Study Reveals Cigarettes Cause, not Reduce, Stress
Of the estimated 42 million people that smoke, many are under the impression that cigarettes help them feel more calm and allow them to deal with stress easier.
Smokers often say they can’t kick the habit because it would make them anxious, angry, and even mean, but a 2010 study, published in the journal Addiction, revealed that the opposite is true.
The researchers found that smoking cigarettes creates stress by making smokers feel anxious when they experience the need to light up, giving them a sense of what they believe is relaxation, but is actually withdrawal relief. Their findings show that heavy smokers who quit for good reported lower levels of stress than when they were still addicted to smoking.The study authors say that because smoking seems to intensify stress, it’s possible that it could even be linked to psychiatric disorders like anxiety, depression and schizophrenia. They point out that the results of their research should reassure smokers who worry that quitting will make them feel more stress that even those who are trying to quit didn’t experience greater stress – and, those who managed to quit for good saw a significant decrease in stress levels.
If you’re still smoking and using stress as an excuse not to quit, it’s time to cross that one off your list and make that cigarette you just smoked your last. If the health risks haven’t already scared you enough to quit, maybe the realization that you’re worsening your stress level will be enough to convince you.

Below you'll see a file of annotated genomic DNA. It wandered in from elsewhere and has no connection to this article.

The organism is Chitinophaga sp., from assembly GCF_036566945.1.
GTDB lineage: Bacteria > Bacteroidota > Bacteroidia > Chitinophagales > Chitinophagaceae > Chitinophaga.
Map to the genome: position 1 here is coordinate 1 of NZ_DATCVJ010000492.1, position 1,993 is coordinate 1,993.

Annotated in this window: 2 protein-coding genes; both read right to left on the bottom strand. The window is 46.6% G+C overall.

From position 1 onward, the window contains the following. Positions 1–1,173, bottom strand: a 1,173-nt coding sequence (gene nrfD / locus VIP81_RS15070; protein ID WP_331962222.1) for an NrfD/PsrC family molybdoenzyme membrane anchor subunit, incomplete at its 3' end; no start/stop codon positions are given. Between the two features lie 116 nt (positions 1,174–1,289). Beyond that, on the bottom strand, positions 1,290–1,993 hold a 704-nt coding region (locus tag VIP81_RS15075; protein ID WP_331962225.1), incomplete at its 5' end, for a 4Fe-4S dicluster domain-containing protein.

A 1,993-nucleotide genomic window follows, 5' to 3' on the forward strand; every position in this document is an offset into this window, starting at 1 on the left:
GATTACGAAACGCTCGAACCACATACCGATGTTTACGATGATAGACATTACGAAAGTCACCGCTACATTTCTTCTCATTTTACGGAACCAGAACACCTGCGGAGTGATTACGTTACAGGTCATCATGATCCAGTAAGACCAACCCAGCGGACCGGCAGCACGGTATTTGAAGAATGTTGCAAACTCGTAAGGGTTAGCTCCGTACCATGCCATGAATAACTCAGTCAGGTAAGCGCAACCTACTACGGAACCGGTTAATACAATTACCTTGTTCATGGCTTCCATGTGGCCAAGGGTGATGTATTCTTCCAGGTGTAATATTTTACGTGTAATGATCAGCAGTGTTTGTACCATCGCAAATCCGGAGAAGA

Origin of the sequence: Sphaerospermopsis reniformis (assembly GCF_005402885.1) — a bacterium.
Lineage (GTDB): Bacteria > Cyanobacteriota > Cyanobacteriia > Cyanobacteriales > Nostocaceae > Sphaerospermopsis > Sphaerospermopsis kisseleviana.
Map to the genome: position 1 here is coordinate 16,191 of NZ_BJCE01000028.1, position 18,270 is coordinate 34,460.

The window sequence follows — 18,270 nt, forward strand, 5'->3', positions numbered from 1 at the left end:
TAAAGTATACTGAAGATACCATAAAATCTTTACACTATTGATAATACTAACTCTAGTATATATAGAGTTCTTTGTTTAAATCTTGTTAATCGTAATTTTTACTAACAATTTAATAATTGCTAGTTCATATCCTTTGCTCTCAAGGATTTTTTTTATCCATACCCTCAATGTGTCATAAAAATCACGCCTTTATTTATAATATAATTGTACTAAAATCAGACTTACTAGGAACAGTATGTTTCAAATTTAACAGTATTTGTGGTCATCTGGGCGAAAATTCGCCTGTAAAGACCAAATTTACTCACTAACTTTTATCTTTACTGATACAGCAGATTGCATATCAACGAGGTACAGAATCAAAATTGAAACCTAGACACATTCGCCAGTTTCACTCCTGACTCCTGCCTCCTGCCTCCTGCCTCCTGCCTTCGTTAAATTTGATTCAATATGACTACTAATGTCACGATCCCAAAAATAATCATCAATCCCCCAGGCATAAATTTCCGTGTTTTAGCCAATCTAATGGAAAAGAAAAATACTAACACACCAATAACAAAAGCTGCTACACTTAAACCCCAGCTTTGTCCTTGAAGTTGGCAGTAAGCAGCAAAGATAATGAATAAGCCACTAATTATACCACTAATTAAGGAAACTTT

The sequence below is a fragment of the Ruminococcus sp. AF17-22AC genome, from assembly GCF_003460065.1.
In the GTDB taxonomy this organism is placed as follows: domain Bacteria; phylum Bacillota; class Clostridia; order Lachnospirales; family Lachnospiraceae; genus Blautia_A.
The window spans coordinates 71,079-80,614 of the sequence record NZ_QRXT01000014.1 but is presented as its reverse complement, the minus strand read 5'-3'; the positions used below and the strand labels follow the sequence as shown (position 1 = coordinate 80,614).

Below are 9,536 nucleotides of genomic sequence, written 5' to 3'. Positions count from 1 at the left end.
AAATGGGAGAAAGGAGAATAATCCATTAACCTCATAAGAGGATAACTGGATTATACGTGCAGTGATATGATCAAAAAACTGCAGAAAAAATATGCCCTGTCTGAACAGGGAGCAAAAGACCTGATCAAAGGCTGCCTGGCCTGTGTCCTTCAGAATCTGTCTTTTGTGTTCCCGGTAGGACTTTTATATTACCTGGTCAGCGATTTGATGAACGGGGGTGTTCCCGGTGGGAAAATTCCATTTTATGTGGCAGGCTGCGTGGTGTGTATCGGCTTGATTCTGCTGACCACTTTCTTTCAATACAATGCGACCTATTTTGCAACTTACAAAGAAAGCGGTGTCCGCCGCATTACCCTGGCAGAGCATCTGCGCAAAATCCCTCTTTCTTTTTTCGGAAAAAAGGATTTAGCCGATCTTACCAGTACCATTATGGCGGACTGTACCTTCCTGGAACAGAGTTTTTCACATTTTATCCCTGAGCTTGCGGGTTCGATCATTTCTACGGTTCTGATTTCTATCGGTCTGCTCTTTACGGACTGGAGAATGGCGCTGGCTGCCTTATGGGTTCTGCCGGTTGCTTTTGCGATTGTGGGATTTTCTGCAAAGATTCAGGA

If you’re thinking you’ll cut down to just one or two cigarettes a day, a study published in the journal Circulation showed that passive smoke, the type that non-smokers get when spending time around smokers, still resulted in unacceptably high levels of mortality. So, just cutting down, or even spending time close to smokers, is still a no-no if you hope to increase your chances of living a long and healthy life.
Of course quitting a cigarette habit is no easy task, but there are ways to make it less challenging, and there is no doubt that the rewards are well-worth the effort.
There are many free resources available to help you quit, such as the American Lung Association’s “Quitter in You” website, which brings smokers trying to quit together for support and to share helpful advice.
There are also free live phone support lines available staffed with trained counselors who can provide a referral list of programs in your community as well as offer advice, such as the National Cancer Institute’s Smoking Quitline at 1-877-44U-QUIT and 1-800-QUIT NOW.
Exercise can also be an important tool in quitting the habit. A study published in the journal Psychopharmacology found that physical activity actually triggers brain activity that helps to reduce cravings for cigarettes. The researchers used Magnetic Resonance Imaging (MRI), which revealed that exercise literally changes the way the brain processes information.
Starting an exercise program and kicking your cigarette habit for good may be one of the best things you can do to relieve stress and enjoy a happy, healthier and higher quality of life.